Bank of America Sells Mortgage Servicing Rights

by on Bank of America Foreclosures

A Bank of America Branch Bank at Night

Have you ever received a notice in the mail that your mortgage rights were purchased by another entity (typically an investor such as Fannie Mae, Freddie Mac, etc.)? If so, then you are definitely not alone.

It is common practice for lenders to sell of mortgage servicing rights to investors, meaning that homeowners will be making payments and learning about mortgage-related information from the new service provider.

Now that the foreclosure settlement agreements are behind banks guilty of robo-signing – among other unethical actions – major lenders such as Bank of America and Wells Fargo are selling off their mortgage servicing rights to investors.

Bank of America Bids Homeowners "Goodbye"

Due to the decline in the lucrativeness of the mortgage servicing business, Bank of America and other major lenders such as Wells Fargo are scaling back on their mortgage servicing commitments by selling these rights to investors.

Although the transfer or mortgage rights is common practice in the mortgage industry, many homeowners are finding that their online accounts for monitoring their mortgage information are not working in addition to other delays during the transition. Some individuals are even having issues with completing short sales that were approved by Bank of America, but were not approved by their new mortgage servicer.

Why, exactly, do major banks want out of the mortgage servicing business? Part of the foreclosure settlement agreement included a handful of new mandates that are being placed on these lenders in an effort to regulate their actions. However, lenders are finding these regulations are a bit burdensome, especially when it comes to resources (time, money, etc.). As a result, mortgage servicing is becoming more expensive and therefore less attractive, leading many major lenders to sell their mortgage rights off to investors.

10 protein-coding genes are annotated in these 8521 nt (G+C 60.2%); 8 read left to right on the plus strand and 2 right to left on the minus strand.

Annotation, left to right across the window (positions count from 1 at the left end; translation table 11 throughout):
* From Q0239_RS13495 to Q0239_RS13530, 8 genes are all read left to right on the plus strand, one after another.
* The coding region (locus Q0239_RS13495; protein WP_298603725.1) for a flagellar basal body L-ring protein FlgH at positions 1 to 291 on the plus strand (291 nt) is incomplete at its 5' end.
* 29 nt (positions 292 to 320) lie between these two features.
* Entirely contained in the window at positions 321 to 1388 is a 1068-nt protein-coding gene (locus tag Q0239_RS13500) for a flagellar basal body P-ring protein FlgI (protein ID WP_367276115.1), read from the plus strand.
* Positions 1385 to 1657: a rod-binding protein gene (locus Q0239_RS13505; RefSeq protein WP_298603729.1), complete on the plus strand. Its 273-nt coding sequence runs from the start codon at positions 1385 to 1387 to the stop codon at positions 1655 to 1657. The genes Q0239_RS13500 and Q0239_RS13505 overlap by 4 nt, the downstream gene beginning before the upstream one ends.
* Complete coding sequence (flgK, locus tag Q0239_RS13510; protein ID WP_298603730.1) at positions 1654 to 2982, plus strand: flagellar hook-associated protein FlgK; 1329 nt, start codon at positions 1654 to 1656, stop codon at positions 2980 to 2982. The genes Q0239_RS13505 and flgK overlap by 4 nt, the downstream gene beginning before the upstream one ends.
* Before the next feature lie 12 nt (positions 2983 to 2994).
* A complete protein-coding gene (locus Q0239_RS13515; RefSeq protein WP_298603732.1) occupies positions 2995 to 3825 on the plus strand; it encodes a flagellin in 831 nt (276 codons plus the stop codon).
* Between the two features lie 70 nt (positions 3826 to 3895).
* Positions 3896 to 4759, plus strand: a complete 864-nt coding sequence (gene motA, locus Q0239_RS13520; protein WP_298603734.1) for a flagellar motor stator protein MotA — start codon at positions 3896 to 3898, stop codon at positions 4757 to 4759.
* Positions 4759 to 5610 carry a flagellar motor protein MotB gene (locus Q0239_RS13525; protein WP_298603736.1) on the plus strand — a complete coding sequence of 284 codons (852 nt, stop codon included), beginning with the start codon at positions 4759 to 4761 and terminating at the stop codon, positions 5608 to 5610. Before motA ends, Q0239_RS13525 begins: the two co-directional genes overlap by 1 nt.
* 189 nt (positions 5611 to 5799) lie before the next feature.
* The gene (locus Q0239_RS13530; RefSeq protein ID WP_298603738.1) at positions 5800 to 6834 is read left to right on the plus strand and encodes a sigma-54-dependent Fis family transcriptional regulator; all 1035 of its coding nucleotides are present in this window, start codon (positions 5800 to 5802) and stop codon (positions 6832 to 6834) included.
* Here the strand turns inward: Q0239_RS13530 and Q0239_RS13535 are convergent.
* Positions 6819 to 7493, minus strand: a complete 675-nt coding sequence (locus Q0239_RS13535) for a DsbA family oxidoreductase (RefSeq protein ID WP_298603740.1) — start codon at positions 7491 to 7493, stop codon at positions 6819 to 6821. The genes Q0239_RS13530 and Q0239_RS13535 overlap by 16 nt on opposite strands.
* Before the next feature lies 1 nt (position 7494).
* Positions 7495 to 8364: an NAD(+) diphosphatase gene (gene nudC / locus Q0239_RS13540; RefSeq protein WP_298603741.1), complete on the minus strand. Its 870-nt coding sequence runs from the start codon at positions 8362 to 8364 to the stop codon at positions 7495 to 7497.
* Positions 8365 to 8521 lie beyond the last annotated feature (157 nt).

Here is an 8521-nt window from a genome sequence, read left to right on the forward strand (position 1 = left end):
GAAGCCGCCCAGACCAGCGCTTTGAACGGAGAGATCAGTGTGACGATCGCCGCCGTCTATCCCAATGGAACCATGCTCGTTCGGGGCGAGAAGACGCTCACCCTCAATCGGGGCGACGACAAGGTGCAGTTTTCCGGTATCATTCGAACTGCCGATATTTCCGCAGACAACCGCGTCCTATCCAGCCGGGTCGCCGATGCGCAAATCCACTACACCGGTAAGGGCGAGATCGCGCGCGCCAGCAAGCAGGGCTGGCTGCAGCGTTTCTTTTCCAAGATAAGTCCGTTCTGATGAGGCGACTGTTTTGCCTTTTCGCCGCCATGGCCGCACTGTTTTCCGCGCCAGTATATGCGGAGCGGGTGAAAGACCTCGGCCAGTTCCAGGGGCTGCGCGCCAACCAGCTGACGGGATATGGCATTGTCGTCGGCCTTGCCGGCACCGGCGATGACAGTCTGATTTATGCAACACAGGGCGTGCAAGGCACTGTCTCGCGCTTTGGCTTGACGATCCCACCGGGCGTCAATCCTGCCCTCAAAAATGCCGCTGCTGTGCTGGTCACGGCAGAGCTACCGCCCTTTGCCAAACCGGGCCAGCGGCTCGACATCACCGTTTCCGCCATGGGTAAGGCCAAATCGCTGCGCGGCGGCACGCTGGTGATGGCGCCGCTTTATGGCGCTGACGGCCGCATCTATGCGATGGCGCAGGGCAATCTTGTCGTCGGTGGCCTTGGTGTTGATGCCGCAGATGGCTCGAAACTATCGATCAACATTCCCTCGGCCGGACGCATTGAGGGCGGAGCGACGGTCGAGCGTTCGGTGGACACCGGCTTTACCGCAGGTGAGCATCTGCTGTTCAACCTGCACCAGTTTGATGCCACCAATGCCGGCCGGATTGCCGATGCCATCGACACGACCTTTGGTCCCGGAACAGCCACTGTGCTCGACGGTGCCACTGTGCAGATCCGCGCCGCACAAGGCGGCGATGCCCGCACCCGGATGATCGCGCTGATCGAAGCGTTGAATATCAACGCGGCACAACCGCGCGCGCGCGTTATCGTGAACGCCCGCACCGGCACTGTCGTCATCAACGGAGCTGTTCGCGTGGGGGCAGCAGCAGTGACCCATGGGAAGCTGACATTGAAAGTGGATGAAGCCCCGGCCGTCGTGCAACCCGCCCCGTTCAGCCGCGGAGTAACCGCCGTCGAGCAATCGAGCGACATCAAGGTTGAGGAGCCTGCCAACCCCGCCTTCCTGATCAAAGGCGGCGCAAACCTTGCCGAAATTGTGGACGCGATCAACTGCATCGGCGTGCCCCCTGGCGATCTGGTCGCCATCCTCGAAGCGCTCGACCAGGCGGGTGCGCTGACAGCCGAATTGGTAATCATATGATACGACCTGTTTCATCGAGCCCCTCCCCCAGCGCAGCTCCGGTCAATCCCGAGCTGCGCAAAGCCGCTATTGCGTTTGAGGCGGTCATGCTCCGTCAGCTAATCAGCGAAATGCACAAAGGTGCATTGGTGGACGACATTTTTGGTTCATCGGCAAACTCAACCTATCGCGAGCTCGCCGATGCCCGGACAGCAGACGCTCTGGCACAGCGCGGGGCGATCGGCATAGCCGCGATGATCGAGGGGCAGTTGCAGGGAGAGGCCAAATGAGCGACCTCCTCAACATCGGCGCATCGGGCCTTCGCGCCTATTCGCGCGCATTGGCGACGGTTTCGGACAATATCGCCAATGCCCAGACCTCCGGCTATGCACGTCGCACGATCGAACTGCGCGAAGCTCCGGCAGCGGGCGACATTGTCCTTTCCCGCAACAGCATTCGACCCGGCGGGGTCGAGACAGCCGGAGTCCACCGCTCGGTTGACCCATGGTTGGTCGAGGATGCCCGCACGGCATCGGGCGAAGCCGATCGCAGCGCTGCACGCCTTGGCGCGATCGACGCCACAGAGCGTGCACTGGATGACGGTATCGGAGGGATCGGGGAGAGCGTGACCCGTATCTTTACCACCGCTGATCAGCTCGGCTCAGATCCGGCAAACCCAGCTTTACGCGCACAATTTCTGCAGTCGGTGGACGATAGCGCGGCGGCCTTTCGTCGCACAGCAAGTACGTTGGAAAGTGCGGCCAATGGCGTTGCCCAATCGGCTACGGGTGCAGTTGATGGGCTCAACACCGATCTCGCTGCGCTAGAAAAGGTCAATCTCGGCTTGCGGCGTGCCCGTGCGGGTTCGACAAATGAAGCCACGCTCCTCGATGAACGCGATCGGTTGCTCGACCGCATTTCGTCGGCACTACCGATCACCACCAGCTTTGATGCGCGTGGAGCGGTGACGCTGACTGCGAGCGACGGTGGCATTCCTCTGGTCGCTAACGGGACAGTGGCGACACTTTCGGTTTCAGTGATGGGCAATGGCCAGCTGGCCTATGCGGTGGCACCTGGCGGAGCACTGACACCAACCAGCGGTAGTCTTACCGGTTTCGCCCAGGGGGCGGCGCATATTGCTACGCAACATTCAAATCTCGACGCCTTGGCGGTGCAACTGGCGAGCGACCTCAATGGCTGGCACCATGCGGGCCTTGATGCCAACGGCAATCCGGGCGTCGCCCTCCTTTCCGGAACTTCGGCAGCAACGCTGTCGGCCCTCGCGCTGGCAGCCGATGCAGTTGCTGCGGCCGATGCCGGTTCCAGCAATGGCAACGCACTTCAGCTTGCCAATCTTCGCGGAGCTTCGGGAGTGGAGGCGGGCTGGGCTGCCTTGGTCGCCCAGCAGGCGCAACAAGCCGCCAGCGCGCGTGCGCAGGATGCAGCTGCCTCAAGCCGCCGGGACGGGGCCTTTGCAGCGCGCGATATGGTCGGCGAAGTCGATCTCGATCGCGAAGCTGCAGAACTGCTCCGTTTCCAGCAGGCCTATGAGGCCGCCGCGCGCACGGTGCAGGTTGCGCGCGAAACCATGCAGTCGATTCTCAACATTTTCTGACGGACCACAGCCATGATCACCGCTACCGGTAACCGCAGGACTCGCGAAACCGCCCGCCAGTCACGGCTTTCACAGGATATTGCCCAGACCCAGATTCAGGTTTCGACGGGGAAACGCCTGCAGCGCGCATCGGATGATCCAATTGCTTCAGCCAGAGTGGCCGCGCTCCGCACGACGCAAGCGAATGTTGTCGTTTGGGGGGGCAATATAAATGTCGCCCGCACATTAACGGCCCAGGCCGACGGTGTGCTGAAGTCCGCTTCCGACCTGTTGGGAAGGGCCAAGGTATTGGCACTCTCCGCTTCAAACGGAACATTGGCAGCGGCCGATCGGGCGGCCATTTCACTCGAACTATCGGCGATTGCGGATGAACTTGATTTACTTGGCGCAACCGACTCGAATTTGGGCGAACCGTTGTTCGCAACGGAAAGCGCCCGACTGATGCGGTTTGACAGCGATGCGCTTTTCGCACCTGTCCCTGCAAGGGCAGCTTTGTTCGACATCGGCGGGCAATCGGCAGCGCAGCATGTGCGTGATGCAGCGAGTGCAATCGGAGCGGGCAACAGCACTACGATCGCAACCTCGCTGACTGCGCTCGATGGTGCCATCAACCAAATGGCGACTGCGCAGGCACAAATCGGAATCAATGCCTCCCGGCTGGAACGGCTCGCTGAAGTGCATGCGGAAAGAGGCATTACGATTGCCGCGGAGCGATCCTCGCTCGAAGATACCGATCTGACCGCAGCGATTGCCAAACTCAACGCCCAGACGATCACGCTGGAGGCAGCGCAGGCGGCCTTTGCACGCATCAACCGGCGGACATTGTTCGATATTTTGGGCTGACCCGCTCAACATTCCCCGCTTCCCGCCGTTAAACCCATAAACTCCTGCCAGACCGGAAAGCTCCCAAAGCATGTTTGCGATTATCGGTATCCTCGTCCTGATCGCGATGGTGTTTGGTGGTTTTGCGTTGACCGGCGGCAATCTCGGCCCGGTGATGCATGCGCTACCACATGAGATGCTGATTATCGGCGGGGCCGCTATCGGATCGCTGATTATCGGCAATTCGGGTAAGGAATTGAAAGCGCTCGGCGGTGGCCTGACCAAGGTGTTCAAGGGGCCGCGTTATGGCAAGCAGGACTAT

Bank of America Sells Commercial Mortgage Servicing Rights

Bank of America is not only selling off mortgage rights to residential properties, but apparently the desire to reduce their mortgage servicing commitments extends to the commercial real estate industry. Keycorp will be the recipient of this massive commercial portfolio, which will put the company with around a $205 billion portfolio for commercial mortgage servicing. This transition of mortgage servicing rights will place Keycorp in the top three in terms of having the largest commercial mortgage servicing portfolios within the United States.

At the same time, Bank of America is continuing to fight against New York Attorney General, Eric Schneiderman, who is suiting Bank of America and Wells Fargo for “general document violations” – including loan modification violations.

In conclusion, Bank of America has its hands full with the pending lawsuit and other mortgage dilemmas; therefore, it is looking to reduce its stressors and will be selling off mortgage servicing rights to investors as part of its plan moving forward. Wells Fargo is considering the same – will other major lenders follow suit?